Why Sous Vide?

Sous vide is a french term that means “under vacuum”. It is a cooking technique championed by modernist chefs and used in the top michelin starred restaurants around the world. It is also starting to become realistic as a home-cooking technique with the emergence of low priced water baths onto the market. It is seen as one of the most controlled ways of cooking meat and vegetables. Allowing you to control the exact temperature you want your food to reach with mathematical precision.

Sous-vide cooking has two main features that set it apart. First the food is vacuum-packed – sealed in a bag that has had all the air sucked out of it. This means that the food is in a very controlled environment. Nothing can enter or escape so it is not affected by the air and does not lose any of its nutrients or flavour during cooking.

Secondly, the food is cooked in a water bath at a specific temperature. The temperature that the bath is set to will be the desired final temperature of the food inside. And because it is sealed in a vacuum, as long as it is left in long enough for the temperature to reach the centre, it will be perfectly evenly cooked all the way through to exactly the temperature that you have set.

Think about conventional oven cooking: You set the temperature far higher than what you want the centre of the food to get to. For example, to cook a joint of lamb to medium rare, around 55℃ you would perhaps set the oven at 200℃ and then take the meat out when the middle reaches 55℃. This means that the rest of the meat actually reaches a temperature higher than 55℃ and nearer the edge it will be overcooked. With sous-vide, the whole piece of meat is cooked to 55℃ with no difficult judging of the cooking time.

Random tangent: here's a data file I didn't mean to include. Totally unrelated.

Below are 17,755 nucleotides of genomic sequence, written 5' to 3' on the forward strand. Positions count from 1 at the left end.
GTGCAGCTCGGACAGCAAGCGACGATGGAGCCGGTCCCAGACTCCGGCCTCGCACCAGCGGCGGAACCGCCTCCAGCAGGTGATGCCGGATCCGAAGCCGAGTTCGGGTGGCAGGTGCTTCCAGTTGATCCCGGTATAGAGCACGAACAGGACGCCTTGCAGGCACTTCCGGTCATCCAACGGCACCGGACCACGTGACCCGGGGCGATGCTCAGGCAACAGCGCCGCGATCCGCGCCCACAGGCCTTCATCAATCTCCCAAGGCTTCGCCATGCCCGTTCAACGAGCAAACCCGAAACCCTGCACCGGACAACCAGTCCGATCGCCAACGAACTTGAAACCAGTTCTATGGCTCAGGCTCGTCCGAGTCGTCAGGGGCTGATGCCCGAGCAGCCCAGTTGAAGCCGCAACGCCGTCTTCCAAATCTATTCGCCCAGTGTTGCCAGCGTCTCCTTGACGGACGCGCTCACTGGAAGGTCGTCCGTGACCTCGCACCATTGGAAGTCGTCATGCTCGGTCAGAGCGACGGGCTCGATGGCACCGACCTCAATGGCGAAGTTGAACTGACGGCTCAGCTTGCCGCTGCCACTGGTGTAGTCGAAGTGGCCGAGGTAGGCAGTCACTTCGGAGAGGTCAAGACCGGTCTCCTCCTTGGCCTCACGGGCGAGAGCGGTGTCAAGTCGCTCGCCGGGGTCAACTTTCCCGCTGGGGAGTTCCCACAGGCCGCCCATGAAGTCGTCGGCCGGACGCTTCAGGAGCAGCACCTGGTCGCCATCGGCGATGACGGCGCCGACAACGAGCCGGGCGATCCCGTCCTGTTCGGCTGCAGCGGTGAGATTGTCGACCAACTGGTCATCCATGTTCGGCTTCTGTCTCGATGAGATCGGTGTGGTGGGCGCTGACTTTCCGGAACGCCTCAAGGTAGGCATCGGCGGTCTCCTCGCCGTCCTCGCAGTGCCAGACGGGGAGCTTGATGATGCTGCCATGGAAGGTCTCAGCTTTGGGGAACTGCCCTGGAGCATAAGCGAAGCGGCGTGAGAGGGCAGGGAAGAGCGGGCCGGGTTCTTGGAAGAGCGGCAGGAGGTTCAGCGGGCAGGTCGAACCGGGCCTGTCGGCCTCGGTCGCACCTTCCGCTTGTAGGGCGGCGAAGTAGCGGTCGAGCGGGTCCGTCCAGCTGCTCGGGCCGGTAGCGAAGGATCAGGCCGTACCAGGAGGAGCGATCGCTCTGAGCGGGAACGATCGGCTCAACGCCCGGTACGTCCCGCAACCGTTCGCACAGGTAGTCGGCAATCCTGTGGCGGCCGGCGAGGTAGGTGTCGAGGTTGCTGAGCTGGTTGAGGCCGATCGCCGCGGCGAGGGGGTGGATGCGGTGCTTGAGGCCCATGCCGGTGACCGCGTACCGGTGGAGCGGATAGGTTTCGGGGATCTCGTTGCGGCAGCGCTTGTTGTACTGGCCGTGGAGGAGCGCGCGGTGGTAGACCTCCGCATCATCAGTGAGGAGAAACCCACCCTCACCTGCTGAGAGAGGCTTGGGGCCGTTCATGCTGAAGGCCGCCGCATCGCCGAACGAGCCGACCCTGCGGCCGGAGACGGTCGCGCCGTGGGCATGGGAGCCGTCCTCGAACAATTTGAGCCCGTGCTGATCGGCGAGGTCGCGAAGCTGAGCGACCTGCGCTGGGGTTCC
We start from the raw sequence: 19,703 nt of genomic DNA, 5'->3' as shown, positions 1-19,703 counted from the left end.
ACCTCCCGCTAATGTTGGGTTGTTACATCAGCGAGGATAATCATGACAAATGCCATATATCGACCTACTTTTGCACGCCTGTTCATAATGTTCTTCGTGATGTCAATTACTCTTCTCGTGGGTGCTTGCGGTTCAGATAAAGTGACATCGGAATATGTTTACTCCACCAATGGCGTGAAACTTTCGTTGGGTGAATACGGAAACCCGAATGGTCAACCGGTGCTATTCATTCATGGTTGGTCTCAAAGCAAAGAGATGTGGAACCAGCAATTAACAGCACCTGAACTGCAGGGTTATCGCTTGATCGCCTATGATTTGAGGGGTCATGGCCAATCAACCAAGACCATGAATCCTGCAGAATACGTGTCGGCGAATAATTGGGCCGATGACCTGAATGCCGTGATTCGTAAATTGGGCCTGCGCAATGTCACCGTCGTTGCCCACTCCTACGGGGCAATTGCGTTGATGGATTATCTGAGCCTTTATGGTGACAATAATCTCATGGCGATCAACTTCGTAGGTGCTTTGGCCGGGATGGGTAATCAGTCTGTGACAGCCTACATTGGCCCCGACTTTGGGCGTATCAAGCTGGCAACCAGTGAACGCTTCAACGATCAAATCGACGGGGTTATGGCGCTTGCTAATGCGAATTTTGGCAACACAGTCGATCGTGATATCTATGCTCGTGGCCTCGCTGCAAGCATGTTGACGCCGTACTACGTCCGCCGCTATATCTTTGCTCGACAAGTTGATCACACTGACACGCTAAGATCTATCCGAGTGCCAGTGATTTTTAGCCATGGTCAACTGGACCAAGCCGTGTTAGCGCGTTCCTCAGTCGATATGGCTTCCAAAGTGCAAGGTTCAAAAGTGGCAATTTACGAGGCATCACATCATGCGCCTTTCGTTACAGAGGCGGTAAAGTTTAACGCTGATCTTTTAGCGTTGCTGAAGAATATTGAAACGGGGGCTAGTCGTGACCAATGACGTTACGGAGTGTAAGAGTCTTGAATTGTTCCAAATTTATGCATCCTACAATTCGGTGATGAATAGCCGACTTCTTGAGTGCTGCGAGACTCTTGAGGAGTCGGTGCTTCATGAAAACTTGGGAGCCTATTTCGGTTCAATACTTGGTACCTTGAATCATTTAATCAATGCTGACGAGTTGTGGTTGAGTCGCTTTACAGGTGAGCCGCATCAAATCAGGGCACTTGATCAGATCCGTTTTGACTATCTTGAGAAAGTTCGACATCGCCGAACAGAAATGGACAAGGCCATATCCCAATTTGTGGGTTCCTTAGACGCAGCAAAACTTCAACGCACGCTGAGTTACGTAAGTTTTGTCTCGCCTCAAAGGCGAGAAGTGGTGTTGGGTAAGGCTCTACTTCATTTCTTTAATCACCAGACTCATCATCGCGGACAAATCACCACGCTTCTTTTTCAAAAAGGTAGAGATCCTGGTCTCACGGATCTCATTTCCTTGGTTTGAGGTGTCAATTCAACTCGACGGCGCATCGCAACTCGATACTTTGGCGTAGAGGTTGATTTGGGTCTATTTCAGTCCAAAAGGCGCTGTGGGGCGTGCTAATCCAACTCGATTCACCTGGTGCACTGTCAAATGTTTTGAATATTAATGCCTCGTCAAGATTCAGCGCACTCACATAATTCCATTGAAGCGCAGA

What you do get with conventional cooking is caramelisation on the outside of the food. High temperatures create crisp texture and beautiful charred flavour on the outside of meat, fish or vegetables which is not achieved with sous-vide. However, this can be achieved by browning the meat, crisping up the skin on fish, or charring vegetables in a hot pan before or after they go in the water bath. This must be done quickly though so just the outside cooks otherwise the sous-vide process is pointless as the food will go over the desired temperature.

The key is that the technique allows cooking at low temperatures below 100℃ which means it is possible to tenderise meat without overcooking it. Cooking beef brisket, for example, at 60℃ will break down the collagen which makes it tough into delicious, soft gelatin without heating up the proteins in the meat enough to dry the meat out. In other words, you get the benefits of long, slow cooking without having to overcook and dry the meat out.

The reason why the technique is not more widely used, I think, is because of the equipment required. You need a vacuum packing machine and a temperature controlled water bath to achieve good results and these are not cheap. There are ways of getting round this problem, however. You can get a reasonable vac-pack machine for about £40 which will seal solid items like meat and fish adequately. It won’t work for liquids, like a chamber machine will but this won’t be a problem for most recipes. I’ve had mine for a year and its still going strong. The water bath is a little more tricky. You can buy a home version for around £100 but it will be small and add up to a big spend when you include the vac-pack machine.